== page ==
On September 1, 1939, Germany invaded Poland. One week later, the German army occupied Łódź, renamed the city Litzmannstadt, and immediately instigated violence and anti-Semitic policies. Jews were no longer allowed to walk on sidewalks, and were often assaulted when they walked in the streets. They were forced to turn their valuables over to the authorities, and those suspected of not complying were beaten and tortured. On February 8, 1940, the Łódź ghetto was established in the older, poorer part of the city, and Ignacy and his family were forcibly relocated inside. In March and April, the Germans encircled the ghetto with a barbed wire and wood fence. Armed guards and dogs were stationed around the perimeter with orders to shoot Jews that approached the fence.

    While in the ghetto, Ignacy was a director of the Building Department, and arranged for his daughter to work with him in the department. Ignacy was tasked by his friend, Judenrat Chairman, Chaim Mordechai Rumkowski, to design the paper scrip (currency) that would be used in the ghetto. He completed his designs in early 1940. The scrip was printed in May and issued in the ghetto in June. The Germans ordered the Jews to exchange their remaining valuables for ghetto currency, and used it as a modest payment for their forced labor. In October, the Nazis established workshops where Jews labored 10-14 hours a day in overcrowded and poorly ventilated conditions to pay back their debt for living in the ghetto. From January to September 1942, German authorities deported over 70,000 Jews to Chelmno killing center.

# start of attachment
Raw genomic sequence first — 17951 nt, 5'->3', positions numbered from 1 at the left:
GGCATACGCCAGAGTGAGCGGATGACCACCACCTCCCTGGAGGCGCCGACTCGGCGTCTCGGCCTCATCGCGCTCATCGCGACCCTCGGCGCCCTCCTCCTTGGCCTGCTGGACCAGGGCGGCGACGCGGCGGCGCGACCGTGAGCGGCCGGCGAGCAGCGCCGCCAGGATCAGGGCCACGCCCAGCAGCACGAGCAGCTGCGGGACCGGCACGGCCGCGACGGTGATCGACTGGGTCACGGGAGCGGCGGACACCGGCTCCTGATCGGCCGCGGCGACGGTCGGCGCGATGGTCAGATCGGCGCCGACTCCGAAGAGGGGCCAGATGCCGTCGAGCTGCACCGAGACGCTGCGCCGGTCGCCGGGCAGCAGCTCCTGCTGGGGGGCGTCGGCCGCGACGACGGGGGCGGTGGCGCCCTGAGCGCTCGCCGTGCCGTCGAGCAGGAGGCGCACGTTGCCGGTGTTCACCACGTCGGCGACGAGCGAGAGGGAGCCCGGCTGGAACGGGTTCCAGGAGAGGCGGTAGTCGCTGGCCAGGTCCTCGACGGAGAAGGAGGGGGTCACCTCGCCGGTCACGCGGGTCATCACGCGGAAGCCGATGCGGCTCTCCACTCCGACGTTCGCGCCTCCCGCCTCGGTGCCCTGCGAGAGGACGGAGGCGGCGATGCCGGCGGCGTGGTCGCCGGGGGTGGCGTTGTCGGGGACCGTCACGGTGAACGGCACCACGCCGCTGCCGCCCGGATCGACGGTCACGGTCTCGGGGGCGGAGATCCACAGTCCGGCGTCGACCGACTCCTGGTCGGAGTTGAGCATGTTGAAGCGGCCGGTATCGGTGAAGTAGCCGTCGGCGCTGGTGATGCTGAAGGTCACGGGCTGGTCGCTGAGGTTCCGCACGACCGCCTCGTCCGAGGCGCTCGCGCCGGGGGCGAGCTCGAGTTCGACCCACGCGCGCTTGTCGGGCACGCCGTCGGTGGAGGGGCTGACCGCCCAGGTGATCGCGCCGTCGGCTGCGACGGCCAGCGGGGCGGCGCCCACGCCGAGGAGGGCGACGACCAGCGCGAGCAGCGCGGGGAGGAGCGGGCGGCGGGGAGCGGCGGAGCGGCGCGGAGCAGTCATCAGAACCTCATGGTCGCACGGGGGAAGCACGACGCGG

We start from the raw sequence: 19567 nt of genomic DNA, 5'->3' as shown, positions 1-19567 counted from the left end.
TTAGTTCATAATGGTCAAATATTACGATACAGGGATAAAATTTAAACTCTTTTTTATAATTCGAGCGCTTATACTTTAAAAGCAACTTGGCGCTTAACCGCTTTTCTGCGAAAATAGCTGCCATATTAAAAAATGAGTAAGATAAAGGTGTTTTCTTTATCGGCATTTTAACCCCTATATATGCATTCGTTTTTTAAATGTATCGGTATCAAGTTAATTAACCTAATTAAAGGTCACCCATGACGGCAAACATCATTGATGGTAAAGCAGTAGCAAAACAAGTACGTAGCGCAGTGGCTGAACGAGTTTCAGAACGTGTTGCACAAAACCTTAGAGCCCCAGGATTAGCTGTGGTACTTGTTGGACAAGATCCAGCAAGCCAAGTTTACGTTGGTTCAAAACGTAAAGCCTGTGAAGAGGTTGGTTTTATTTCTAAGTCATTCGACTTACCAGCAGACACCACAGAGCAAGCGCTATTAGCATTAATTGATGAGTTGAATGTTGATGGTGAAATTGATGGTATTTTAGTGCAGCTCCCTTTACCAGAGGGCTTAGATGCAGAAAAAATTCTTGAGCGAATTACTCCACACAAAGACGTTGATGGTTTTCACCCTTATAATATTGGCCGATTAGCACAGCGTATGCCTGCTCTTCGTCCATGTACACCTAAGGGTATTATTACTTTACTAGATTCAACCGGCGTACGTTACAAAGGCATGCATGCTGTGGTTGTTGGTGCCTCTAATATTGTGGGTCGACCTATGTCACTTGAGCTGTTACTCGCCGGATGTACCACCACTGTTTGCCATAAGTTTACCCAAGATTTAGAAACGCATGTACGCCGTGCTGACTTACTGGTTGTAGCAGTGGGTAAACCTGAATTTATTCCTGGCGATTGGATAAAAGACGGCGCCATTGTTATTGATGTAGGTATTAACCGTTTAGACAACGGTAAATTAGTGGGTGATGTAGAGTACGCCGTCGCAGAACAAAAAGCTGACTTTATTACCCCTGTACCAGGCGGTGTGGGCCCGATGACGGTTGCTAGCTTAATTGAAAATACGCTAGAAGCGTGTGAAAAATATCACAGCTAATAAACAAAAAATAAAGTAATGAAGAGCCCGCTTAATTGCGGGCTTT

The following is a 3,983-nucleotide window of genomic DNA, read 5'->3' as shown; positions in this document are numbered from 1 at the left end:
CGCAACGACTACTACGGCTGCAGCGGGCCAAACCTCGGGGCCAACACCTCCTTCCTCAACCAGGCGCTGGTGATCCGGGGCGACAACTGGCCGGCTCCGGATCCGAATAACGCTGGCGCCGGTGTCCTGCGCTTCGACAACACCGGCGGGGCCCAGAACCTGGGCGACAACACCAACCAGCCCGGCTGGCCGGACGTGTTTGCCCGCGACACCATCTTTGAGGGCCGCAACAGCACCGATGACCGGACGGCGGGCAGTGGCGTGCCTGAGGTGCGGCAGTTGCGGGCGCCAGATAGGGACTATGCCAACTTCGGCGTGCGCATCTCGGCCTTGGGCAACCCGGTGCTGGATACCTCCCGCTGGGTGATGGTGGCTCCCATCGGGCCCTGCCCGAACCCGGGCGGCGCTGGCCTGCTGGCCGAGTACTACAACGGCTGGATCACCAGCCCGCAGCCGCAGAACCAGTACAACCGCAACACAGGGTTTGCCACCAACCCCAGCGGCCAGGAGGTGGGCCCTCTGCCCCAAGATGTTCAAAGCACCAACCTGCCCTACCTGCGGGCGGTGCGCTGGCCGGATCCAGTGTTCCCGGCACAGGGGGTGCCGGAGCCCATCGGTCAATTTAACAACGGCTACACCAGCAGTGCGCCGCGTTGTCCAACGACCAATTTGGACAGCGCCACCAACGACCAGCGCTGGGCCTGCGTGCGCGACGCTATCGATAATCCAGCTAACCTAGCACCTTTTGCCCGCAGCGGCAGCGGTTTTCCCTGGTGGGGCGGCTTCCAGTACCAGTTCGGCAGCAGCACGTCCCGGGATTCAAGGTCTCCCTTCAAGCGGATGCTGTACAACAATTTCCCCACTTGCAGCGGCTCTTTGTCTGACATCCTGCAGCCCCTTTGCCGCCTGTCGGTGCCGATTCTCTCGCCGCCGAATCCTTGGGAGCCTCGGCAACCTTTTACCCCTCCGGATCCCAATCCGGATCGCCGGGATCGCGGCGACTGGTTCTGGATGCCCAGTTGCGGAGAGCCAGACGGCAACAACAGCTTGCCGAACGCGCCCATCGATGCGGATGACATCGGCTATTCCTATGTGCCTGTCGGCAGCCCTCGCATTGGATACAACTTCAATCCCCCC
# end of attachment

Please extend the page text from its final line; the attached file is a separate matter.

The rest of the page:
In August 1944, in response to advancing Soviet forces, the Germans began transporting the remaining Jews out of the ghetto, primarily to Auschwitz-Birkenau killing center. During this time, Ignacy built a bunker where he and his family hid to avoid the deportations. He was selected for the cleaning squad, a group of prisoners who confiscated materials and valuables out of the ghetto after the other prisoners had been deported. While in hiding, Ignacy contracted tuberculosis. However, he was able to survive until the ghetto was liberated by the Soviets in January 1945.